The extreme amount of echo makes the instruments sound strangely out of sync, with the “wind” instrument resembling a drunken cuckoo clock, yet Yoko is on beat and in perfect pitch. We have only ever heard this on a scratchy record and on AM radio. This remaster is mind-blowing in headphones!  The first appearance on CD was in mono, on the 1997 Rykodisc reissue of Wedding Album. This is the first digital reissue of the song in glorious stereo!



The above is excerpt from my book:

In Your Mind – The Infinite Universe of Yoko Ono


‘O’Wind (Body is the Scar of Your Mind)’ is a gorgeously mystical exotic piece that takes us traveling to distant lands. It’s on Yoko Ono’s 1971 double album Fly. Yoko’s whirling, wind-like vocals are enhanced by stunning array of percussive sounds including tabla, by Jim Gordon, claves played by Bobby Keys and cymbals, courtesy of Joe Jones. ‘O’Wind…’ was performed live for the first time at the Glastonbury Festival in 2014.



Candle in the Wind’ by Elton John and Bernie Taupin was written about film legend Marilyn Monroe in 1973. It appears on the incredible double album Goodbye Yellow Brick Road. The lyrics were re-written when the song was re-recorded in tribute to Princess Diana when she was killed in a car crash in 1997.



‘Ill Wind Blowin’’ Is a non-album track from Mott the Hoople. It appears on the unofficial 1980 LP Two Miles from Heaven. The record consists of overdubbed sessions from the original band’s Island Records period (1969-1972). It also includes alternate versions of some later Hoople songs.

The album is titled after the place where the character in the book (from which the band got its name) could always be found. This ballad has beautiful lyrics by Ian Hunter. 

Across the naked desert
That housed a million hurts
But I heard a voice call unto me
“Beware”, is what it said
You’re asking all the questions
That is dangerous to do
For you ain’t got any answers
And your time is nearly through…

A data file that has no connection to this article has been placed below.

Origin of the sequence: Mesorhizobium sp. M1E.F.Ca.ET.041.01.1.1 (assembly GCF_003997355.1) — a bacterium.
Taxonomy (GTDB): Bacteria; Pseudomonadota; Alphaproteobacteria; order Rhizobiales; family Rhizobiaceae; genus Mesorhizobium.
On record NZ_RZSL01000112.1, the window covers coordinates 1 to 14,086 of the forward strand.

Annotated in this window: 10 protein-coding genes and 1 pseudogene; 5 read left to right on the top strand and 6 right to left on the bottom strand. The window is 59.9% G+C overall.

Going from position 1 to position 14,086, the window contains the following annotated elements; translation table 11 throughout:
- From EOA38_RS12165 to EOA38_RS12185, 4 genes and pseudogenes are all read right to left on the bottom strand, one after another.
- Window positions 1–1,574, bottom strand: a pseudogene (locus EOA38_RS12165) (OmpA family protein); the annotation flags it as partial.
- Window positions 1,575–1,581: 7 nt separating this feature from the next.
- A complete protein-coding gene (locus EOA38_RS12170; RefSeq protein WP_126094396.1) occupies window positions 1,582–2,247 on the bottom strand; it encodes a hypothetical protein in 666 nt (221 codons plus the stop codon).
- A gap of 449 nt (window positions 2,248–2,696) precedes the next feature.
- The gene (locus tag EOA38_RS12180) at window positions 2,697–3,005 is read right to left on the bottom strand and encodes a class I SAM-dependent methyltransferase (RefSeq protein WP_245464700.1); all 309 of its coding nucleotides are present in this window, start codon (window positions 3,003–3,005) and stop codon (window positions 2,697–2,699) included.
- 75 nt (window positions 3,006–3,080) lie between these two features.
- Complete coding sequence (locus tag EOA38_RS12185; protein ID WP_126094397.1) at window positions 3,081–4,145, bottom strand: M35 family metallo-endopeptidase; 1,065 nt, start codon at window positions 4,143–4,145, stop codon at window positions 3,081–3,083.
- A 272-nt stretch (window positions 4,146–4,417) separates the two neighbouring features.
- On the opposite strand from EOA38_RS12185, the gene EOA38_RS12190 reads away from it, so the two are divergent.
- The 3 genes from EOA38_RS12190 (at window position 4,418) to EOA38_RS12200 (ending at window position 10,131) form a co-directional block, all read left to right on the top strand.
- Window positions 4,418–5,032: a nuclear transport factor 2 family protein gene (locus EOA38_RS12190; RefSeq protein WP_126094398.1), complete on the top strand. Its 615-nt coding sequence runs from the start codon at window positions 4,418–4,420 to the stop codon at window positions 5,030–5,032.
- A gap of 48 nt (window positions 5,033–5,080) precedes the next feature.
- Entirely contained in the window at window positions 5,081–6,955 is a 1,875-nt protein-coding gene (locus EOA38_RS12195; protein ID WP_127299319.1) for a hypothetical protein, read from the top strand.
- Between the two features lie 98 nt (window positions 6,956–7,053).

There’s an ill wind blowing
From the west unto the east
And I see my world going
From a beauty to a beast
And the time is getting nearer to 1974
There’s an ill wind blowing
And it’s blowing us, blowing us
Yes it’s blowing us off the shore

There’s an ill wind blowing
From the west unto the east
And if my redeemer lay there
Then he’s fighting with a priest
And the time is getting nearer
To the opening of the door
There’s an ill wind blowing
And it’s blowing us, blowing us
Yes it’s blowing us off the shore




‘Gone with the Wind’ is an outtake from the sessions for Sparks’ fifth album, Indiscreet. This is Russell Mael’s composition. It was later released on the 1978 Best Of Sparks compilation album. The lyrics represent different views of the legendary film of the same name from two perspectives. One is Vivian Leigh’s stunt double, and the other is a couple in a cinema who are bored and confused by the lengthy motion picture.

So what did you do today?

I fell down the stairs today

For portraying Vivien Leigh

They doubled the basic fee



Bob Seger & the Silver Bullet Band from Detroit releasedAgainst the Wind in 1980. All of Bob’s songs are great driving tunes. This one, about growing older is particularly beautiful and poignant. Glen Frey sings backing vocals on this track.



‘Reap the Wild Wind’ is a single from the 1982 album Quartet by Ultravox. The album was produced by George Martin. Yes, George Martin.